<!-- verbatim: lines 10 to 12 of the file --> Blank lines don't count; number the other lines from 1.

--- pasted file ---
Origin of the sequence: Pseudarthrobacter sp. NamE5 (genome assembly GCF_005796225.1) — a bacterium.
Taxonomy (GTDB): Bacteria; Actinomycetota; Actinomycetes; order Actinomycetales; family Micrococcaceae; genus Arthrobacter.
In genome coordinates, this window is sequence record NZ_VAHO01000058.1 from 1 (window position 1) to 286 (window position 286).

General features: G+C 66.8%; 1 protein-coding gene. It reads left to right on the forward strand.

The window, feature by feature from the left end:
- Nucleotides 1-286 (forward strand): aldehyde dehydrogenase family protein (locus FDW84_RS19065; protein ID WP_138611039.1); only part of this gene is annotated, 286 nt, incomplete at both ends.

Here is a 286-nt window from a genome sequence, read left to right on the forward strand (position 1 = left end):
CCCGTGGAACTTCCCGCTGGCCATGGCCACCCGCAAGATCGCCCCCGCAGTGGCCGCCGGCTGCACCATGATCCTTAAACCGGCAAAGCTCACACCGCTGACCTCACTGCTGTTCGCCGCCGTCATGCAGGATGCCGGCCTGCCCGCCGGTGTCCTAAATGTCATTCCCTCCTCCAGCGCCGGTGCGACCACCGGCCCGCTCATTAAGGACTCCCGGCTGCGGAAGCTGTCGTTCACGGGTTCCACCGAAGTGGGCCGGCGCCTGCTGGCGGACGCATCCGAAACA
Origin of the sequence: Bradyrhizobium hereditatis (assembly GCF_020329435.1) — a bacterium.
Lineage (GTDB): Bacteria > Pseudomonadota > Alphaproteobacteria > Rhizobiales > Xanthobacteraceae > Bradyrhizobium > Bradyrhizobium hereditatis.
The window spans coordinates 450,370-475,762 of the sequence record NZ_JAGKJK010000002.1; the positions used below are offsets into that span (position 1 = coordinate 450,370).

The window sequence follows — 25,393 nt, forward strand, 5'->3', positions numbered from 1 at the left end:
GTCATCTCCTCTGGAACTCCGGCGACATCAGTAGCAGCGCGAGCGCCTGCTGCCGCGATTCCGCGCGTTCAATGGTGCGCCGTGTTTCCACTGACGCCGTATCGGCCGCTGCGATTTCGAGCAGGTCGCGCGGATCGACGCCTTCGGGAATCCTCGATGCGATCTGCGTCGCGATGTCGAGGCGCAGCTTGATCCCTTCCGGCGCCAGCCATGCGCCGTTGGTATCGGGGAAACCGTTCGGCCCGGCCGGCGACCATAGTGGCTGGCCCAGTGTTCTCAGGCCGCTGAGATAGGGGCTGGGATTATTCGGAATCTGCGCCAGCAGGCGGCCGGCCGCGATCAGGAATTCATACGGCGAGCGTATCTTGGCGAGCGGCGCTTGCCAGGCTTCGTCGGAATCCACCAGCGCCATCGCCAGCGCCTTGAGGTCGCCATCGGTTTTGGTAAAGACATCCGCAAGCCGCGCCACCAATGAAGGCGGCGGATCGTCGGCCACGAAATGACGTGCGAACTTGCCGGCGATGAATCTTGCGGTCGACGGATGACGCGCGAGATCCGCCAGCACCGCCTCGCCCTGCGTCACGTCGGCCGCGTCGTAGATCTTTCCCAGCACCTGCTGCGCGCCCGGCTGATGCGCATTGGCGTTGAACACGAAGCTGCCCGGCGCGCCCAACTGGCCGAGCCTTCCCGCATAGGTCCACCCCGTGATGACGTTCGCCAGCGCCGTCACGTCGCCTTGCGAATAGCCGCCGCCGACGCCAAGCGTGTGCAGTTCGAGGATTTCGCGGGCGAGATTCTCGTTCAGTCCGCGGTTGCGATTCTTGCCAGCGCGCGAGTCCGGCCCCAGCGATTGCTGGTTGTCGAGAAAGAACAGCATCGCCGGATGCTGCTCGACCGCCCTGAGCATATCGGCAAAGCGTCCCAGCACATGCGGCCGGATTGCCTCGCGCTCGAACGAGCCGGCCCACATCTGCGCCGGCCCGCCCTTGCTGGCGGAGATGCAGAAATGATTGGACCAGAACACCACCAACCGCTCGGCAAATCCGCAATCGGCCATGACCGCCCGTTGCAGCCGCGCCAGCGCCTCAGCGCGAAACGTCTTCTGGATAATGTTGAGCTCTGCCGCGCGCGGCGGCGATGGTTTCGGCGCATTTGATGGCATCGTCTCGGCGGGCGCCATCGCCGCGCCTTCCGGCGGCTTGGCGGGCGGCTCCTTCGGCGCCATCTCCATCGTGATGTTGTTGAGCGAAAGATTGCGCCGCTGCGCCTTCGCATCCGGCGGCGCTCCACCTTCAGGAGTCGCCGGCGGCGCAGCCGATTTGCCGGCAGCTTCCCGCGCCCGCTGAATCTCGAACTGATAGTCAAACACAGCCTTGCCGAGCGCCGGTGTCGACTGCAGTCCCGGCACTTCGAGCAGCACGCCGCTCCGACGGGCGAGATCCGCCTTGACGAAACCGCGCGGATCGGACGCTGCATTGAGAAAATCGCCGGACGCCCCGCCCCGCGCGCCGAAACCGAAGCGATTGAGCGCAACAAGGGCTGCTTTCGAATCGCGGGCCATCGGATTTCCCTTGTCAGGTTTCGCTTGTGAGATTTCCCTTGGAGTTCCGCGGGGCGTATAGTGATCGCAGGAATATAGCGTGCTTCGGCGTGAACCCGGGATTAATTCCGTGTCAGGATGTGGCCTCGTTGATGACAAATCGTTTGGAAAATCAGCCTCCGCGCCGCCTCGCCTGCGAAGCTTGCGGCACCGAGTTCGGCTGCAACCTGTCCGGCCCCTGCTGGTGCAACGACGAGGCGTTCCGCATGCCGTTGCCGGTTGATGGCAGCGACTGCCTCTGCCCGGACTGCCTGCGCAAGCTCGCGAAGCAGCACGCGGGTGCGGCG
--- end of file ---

Lineage (GTDB): Bacteria > Pseudomonadota > Alphaproteobacteria > Rhizobiales > Xanthobacteraceae > Bradyrhizobium > Bradyrhizobium hereditatis.
The window spans coordinates 450,370-475,762 of the sequence record NZ_JAGKJK010000002.1; the positions used below are offsets into that span (position 1 = coordinate 450,370).

The window sequence follows — 25,393 nt, forward strand, 5'->3', positions numbered from 1 at the left end: